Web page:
More information has emerged about how Edson Augustus became a diplomat in May 2011, three months after he resigned as a Seventh Day Adventists pastor, amidst certain allegation about which he has refused to comment.
Augustus was recalled from his post as deputy consul general at the St. Vincent and the Grenadines Consulate in New York on Feb. 7.
The government said Augustus admitted to taking money from persons in New York and promising to help them source U.S. Permanent Resident Cards, commonly called “Green Cards”.
At a press briefing on Tuesday, Prime Minister Ralph Gonsalves responded to comments that proper due diligence would have shown that Augustus was unsuitable for the job.
Augustus has remained silent after his recall.
He returned to St. Vincent on Monday and met with Ministry of Foreign Affairs officials before leaving for Trinidad that same day, Gonsalves told the media.
Gonsalves said at the press briefing that Augustus had worked in the service of the government of SVG before he became a pastor in the Seventh Day Adventists Church.
“I was advised that he resigned from his ministry and was interested in pursuing a career in the consulate services of the Government of St. Vincent and the Grenadines,” Gonsalves said.
“It is generally acknowledged that he has good pastoral skills, a community activist. I have to advise as to whether he be appointed. He came to see me, I told him I have to check out — I have to examine a number of matters before I can recommend his name for consideration to the Cabinet,” said Gonsalves, who is also Minister of National Security.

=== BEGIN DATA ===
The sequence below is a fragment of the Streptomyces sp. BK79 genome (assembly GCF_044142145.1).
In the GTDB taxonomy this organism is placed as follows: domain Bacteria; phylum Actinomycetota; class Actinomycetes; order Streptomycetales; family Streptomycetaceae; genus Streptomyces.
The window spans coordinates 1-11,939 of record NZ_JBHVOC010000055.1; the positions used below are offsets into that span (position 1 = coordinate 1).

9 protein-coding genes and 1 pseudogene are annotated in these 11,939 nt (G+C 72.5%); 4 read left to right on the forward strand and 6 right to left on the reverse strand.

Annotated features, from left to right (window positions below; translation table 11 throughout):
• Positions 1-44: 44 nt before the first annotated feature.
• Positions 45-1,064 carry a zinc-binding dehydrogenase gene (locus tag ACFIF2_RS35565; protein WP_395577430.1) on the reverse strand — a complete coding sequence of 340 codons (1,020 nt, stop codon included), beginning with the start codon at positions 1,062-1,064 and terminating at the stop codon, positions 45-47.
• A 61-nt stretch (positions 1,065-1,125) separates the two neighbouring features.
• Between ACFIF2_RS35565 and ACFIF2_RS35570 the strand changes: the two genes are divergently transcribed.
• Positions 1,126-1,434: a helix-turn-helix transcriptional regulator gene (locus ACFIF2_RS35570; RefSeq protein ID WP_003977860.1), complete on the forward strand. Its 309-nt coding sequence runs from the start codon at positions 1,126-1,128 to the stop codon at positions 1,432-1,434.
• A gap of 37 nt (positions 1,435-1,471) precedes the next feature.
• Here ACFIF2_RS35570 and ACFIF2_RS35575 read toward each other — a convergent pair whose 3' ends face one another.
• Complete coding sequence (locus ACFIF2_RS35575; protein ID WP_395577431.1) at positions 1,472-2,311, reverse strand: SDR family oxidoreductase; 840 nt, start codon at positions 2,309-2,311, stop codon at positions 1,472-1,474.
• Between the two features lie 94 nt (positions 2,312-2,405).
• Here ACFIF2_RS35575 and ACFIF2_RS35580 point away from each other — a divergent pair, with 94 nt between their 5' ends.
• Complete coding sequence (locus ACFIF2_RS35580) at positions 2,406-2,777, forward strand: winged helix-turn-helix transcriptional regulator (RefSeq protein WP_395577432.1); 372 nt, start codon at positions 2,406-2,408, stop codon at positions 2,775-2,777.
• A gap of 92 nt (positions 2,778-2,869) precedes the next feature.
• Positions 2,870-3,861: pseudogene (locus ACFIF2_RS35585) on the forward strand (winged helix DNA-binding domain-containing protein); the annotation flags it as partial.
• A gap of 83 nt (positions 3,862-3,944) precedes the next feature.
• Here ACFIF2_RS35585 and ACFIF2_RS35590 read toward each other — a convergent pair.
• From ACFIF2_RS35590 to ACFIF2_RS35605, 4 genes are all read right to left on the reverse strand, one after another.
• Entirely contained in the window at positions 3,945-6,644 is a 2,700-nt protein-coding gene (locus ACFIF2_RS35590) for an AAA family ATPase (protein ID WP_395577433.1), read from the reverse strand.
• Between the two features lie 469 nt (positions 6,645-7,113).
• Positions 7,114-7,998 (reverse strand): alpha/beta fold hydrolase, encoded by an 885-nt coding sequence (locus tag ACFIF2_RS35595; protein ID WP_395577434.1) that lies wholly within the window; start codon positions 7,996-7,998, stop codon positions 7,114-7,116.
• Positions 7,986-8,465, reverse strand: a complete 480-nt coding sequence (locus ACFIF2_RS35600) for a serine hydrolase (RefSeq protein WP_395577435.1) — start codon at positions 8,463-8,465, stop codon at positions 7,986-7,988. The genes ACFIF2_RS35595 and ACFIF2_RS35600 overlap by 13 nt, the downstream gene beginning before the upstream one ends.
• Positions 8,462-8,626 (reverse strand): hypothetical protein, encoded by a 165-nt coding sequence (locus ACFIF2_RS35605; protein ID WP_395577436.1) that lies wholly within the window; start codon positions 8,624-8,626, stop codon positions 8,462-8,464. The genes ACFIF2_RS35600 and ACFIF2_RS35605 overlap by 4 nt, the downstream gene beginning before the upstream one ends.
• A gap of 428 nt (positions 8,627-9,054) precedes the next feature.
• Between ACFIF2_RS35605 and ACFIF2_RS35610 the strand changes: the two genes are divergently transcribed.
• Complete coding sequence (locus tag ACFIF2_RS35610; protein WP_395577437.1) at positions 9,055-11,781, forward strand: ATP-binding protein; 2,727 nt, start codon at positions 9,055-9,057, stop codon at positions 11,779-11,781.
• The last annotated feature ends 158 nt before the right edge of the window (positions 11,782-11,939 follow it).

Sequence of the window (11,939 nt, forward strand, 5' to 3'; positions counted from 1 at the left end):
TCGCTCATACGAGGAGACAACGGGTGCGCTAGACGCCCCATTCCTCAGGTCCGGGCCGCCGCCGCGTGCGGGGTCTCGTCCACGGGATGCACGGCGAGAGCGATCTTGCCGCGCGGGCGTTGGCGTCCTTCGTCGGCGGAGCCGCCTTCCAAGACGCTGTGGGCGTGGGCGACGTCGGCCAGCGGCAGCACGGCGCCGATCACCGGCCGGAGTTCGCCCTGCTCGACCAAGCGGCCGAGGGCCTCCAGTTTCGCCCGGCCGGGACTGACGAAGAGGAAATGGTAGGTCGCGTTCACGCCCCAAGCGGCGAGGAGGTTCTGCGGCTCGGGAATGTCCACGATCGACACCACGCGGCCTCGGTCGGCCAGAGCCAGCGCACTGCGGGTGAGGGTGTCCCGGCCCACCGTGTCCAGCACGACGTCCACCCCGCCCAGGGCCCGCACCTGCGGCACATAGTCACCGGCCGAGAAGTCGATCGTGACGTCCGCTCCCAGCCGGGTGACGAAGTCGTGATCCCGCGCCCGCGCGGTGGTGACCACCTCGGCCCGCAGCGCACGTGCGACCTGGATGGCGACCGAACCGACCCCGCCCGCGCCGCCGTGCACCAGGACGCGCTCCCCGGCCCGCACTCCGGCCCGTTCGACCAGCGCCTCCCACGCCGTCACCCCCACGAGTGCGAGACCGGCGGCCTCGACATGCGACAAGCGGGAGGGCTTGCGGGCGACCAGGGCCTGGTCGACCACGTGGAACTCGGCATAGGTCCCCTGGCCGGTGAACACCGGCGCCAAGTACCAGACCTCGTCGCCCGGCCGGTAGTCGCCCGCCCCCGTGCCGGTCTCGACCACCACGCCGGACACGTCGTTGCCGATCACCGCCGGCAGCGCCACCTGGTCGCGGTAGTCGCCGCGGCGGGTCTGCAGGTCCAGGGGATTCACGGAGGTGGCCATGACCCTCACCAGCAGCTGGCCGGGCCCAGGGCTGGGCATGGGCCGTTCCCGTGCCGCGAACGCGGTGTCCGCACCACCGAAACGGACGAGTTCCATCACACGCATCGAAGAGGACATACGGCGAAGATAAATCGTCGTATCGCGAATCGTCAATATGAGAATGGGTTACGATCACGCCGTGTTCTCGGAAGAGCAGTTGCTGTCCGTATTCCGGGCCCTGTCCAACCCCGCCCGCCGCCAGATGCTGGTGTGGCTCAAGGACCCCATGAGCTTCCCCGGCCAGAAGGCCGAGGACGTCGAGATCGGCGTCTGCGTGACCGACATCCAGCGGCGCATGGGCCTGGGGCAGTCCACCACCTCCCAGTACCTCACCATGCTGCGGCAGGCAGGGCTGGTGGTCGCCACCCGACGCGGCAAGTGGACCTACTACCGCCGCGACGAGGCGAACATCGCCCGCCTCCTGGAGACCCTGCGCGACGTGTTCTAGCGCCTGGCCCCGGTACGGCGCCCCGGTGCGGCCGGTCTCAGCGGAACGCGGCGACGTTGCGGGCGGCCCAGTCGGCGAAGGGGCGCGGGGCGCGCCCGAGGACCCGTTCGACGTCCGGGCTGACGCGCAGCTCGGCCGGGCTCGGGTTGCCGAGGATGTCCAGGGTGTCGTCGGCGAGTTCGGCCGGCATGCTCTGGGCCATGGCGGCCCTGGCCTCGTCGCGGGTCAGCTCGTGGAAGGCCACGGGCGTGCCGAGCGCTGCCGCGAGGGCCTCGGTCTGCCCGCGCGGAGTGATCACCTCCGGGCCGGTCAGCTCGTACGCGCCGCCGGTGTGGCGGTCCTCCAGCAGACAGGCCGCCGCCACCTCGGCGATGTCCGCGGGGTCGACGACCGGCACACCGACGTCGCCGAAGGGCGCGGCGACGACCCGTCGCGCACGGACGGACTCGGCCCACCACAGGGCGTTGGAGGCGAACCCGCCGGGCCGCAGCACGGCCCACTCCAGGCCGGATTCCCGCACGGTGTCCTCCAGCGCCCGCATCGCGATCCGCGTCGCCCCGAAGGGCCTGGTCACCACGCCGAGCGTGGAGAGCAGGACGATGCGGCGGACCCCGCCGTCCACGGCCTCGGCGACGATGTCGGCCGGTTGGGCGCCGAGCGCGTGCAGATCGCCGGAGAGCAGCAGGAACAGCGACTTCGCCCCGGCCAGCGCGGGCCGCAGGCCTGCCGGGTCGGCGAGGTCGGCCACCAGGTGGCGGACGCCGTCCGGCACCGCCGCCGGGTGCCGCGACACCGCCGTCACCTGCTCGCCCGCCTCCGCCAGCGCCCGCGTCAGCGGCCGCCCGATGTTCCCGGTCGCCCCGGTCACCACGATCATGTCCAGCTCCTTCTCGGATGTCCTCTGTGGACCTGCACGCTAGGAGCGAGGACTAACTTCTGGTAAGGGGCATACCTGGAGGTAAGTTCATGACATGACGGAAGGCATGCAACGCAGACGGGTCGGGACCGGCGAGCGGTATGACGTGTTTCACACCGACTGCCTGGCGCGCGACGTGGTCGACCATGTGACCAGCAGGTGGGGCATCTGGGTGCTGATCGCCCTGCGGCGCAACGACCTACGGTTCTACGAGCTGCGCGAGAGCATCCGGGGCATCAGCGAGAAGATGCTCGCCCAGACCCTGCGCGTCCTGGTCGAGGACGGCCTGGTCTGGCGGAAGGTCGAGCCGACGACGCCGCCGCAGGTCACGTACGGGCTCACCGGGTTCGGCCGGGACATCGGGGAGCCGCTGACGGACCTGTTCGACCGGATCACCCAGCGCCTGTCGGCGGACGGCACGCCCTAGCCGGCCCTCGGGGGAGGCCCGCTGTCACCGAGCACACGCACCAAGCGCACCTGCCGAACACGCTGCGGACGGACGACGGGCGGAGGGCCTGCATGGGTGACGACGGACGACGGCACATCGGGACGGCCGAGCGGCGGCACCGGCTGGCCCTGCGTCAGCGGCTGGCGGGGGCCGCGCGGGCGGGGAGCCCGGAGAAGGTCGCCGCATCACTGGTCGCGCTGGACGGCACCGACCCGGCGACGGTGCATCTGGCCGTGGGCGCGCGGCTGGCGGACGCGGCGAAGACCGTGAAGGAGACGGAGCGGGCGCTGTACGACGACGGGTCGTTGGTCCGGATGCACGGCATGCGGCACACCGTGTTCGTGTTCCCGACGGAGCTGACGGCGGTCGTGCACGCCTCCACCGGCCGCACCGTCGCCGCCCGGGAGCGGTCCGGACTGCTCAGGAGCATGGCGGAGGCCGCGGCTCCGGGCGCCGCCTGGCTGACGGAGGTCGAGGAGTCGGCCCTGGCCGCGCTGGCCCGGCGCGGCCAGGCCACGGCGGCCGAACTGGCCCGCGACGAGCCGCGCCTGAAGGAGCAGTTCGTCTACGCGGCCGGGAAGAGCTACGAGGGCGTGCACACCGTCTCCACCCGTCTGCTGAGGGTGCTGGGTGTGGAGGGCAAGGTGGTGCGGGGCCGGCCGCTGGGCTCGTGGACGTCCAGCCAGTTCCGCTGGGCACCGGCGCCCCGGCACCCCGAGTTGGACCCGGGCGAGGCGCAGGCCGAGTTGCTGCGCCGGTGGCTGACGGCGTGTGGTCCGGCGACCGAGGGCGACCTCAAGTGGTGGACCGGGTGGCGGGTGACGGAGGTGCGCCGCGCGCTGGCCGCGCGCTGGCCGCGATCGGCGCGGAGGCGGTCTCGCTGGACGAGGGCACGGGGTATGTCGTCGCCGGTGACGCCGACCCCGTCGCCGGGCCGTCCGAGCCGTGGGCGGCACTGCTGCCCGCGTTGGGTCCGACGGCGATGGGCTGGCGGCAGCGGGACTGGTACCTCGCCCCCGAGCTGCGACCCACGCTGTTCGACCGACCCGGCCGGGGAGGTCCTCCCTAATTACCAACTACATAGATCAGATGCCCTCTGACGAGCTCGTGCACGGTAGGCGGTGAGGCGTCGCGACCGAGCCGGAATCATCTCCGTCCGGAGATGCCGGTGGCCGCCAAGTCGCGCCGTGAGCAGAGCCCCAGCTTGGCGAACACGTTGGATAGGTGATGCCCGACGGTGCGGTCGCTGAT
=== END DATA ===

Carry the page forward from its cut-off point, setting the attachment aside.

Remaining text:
“I contacted a senior pastor in the church who had known him for years, someone, you may say, in the leadership circle. I received a good report from him. In the meantime, I asked the entity which normally does checks and they came back with nothing that would show that he would not be suited,” Gonsalves said in an apparent reference to the Special Branch of the Police Force.
“Indeed, while I was waiting for a return on those checks, a senior pastor of the Seventh Day Adventists Church in Trinidad was in St. Vincent and the Grenadines — columnist in a newspaper, he was once a senator — he made an appointment to see me, to give testimony about Mr. Augustus’ suitability for this position. In relation to this gentleman from Trinidad, if I get his permission to reveal his name from him, I will do so,” Gonsalves further said.
I-Witness News was unsuccessful in attempts to reach via telephone on Wednesday a person in Trinidad that fits Gonsalves’ description.
Further this publication was unsuccessful in its attempts to reach an official of the local SDA mission when it telephoned the mission’s headquarters repeatedly on Wednesday.
The line was continually engaged when we called Wednesday morning, and later Wednesday afternoon, I-Witness News was told that head of the mission, Pastor Dermos Baptiste had already left for the day.
Pastor Henry R. Snagg, another member of the mission to whom we were referred, was in a meeting, we were told when we called twice Wednesday afternoon, including shortly after 4 p.m.
Up to the time of publication, he did not respond to our requests that he returns a call to us.
Meanwhile, at the press conference on Tuesday, Gonsalves further responded directly to his critics.
“Now, I find it passing strange that some who have acknowledged that they have occasionally signed cheques which have bounced are imposing a 20-20 vision, who are in one office or the other, those who have admitted that they have committed the criminal offence of stoning a church while the pilgrims were at worship, are now saying — that crew now saying that if I had done checks I would have found that Mr. Augustus was unsuitable. Well, I in fact did checked, as I just indicated,” Gonsalves said.